During the pandemic, it was hard to order anything from AliExpress, my Go-To website for buying cheap products from China. You order, pick the cheapest delivery option and forget all about it. In 2 months, the box will arrive. It didn't, of course, for the last two years. That's when I turned to Ubuy. I turned my Audiotechnica wired headphones into a wireless one with a converter that I sourced from the US via Ubuy. In 4 weeks, it was there on my ears.
Ubuy is an interesting company. They claim to serve 10,000 cities and 100 million+ SKUs. The most fascinating thing about Ubuy is that it's a bootstrapped company from Kuwait – a tiny middle-eastern country, known for its oil reserves and the Gulf war. The country is ravaged by political and economic crises, even though its a high-GDP country. Ubuy operates local websites across several countries. We estimate their total traffic across all their local sites to be >10M per month. At a modest conversion rate, they should be doing $50M - $100M in GMV, which is brilliant.
Today's essay is not about Ubuy but the lure of cross-border eCommerce and the opportunity it presents.
1. The US is the largest exporter of consumer goods. On average, post-COVID, US has been exporting ~$20B of consumer goods every month. With currencies across the world weakening, it is becoming expensive to buy US consumer products. Adding local inflation, cross-border eCommerce exports from the US will face significant growth challenges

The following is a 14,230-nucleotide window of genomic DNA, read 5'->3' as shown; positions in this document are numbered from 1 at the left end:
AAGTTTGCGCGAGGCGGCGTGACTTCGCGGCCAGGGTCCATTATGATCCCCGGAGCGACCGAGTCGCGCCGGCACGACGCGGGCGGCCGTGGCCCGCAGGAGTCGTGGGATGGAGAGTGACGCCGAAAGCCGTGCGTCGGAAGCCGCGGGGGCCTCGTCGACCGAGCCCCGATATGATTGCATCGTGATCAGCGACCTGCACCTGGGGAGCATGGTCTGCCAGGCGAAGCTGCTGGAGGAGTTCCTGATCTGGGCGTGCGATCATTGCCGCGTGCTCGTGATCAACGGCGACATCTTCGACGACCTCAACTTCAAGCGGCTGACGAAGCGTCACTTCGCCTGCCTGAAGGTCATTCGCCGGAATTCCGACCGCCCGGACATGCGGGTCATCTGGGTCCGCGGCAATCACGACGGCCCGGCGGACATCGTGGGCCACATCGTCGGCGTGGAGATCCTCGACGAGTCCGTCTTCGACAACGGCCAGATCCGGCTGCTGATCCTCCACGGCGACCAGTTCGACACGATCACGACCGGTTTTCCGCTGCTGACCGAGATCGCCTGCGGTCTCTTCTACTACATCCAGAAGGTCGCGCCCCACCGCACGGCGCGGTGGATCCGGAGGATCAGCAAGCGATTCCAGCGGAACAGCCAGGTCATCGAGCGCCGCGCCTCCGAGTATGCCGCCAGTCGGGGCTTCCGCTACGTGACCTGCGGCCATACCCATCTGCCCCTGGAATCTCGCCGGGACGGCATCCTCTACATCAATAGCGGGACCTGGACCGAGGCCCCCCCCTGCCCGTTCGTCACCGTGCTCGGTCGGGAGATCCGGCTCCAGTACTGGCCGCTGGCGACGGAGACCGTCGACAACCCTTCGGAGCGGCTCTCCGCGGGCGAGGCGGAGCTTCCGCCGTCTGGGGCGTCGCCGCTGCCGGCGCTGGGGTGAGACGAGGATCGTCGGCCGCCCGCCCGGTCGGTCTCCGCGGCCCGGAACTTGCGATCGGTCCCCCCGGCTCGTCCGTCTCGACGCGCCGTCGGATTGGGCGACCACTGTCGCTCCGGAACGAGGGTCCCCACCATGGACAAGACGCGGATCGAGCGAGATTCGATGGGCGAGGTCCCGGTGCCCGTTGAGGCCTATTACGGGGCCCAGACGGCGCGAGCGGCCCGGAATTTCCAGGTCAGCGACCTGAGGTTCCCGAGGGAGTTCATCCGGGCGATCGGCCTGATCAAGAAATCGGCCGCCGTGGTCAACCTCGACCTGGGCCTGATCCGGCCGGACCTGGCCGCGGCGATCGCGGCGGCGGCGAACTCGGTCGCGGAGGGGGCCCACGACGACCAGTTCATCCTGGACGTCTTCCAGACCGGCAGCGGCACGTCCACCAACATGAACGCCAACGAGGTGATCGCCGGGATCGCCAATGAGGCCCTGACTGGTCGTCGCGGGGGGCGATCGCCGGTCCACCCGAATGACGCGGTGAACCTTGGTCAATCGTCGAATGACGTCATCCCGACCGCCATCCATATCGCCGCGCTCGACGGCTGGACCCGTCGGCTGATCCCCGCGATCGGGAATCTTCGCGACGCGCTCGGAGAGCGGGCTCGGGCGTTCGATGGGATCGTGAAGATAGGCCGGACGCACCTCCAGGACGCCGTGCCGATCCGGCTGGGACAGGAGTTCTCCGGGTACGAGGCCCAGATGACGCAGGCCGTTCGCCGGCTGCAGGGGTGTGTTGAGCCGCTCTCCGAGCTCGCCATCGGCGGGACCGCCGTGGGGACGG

2. Breakdown of US consumer exports:
3. Cross-border eCommerce will grow moderately, from $1.9T 2021 to $2.1T in 2023, accounting for 38% of global eCommerce GMV. Marketplaces lead the way when it comes to cross-border eCommerce. South East Asia is an interesting market with many small nations with a robust GDP that import consumer goods. Marketplaces in these regions are cross-border by default. Key Players: Shopee, Lazada (owned by Alibaba), AliExpress (also, owned by Alibaba), Tmall
4. 11% of US eCommerce GMV comes from cross-border sales. The US imports more consumer goods than it exports, by the order of 3x. Cross-border shopping grew 42% since 2019
5. Top categories for cross-border eCommerce: Clothing, Luxury goods, Fragrances, Footwear, Skincare & Cosmetics. Each of these categories grew between 30% and 50% YoY between 2020 and 2021, fueled by the appetite from affluent shoppers who could not spend money on experiences
6. Cross-border eCommerce is still a very nascent and untapped opportunity in the US. China alone imports ~$100B worth of consumer goods through cross-border eCommerce channels but the majority of it is from Asian countries. China's eCommerce imports are equivalent to nearly 40% of the US' total consumer goods exports. China's eCommerce exports stand at $168B, which is 2x of US' eCommerce exports.
7. Key cross-border eCommerce stack players in the US:
8. The biggest export of the US is its pop culture, which is greatly influenced by domestic brands. Naturally, the US is the largest exporter of consumer products. Yet, when it comes to cross-border eCommerce exports, less than 5000 eCommerce merchants have made cross-border specific investments to make it easy for global shoppers to buy US brands. The top US marketplaces are usually content with focusing on the large, homogenous domestic market for growth. US exports half of what China exports through eCommerce channels.
To use the cliched quote, it's very much Day 1 for cross-border eCommerce in the US, or perhaps, Day 0.
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